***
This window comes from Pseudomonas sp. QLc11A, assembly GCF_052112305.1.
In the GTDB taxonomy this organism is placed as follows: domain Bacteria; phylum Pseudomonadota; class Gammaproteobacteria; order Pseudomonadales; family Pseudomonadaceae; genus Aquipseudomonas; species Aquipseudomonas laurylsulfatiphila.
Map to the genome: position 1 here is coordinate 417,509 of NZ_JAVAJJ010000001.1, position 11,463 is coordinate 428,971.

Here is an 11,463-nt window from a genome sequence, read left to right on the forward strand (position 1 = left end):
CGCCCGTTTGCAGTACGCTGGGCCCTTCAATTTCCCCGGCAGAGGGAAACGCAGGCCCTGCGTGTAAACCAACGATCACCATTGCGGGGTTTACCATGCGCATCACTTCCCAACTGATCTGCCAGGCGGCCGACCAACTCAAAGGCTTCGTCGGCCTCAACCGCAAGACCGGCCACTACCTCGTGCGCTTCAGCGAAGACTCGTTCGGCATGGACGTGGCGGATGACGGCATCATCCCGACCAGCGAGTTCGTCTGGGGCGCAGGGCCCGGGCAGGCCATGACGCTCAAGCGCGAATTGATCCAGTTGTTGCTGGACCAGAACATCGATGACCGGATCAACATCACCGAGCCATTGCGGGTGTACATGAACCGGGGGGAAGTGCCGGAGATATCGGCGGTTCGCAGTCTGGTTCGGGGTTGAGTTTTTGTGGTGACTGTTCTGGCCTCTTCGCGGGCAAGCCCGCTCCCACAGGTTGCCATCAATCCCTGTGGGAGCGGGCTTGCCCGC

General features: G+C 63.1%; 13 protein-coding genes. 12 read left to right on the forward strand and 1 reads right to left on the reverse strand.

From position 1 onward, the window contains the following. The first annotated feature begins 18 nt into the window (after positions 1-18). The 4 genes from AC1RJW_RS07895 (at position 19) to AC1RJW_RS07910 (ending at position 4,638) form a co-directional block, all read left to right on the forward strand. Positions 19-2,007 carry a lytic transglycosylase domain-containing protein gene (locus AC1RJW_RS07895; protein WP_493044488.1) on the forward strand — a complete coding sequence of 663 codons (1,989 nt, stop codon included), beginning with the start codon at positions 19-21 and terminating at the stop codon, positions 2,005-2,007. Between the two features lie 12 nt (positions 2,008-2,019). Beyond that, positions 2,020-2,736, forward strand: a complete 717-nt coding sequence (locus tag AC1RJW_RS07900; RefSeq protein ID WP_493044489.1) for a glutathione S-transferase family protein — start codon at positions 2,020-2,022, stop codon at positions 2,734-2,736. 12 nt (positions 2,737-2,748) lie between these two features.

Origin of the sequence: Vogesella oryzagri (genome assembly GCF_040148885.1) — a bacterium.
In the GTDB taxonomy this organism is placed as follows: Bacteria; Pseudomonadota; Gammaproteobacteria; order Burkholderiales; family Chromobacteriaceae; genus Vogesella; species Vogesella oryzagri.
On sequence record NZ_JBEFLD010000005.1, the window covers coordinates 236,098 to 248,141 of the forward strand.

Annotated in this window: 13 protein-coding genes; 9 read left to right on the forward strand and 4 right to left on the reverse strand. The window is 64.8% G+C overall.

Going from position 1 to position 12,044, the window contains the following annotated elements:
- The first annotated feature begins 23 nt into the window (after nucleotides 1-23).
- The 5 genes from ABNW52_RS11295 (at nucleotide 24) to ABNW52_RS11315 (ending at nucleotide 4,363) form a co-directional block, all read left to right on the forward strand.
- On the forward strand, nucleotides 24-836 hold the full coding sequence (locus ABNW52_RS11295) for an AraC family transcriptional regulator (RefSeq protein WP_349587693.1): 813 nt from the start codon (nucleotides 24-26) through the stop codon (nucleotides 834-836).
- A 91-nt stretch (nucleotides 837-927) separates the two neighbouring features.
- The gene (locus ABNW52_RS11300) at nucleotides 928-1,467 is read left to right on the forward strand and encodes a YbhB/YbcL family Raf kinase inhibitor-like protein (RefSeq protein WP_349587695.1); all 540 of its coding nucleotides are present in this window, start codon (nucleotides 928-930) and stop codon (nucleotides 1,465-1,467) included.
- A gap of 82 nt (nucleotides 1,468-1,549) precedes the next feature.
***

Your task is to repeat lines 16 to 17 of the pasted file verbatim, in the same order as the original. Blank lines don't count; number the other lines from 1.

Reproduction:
- A 91-nt stretch (nucleotides 837-927) separates the two neighbouring features.
- The gene (locus ABNW52_RS11300) at nucleotides 928-1,467 is read left to right on the forward strand and encodes a YbhB/YbcL family Raf kinase inhibitor-like protein (RefSeq protein WP_349587695.1); all 540 of its coding nucleotides are present in this window, start codon (nucleotides 928-930) and stop codon (nucleotides 1,465-1,467) included.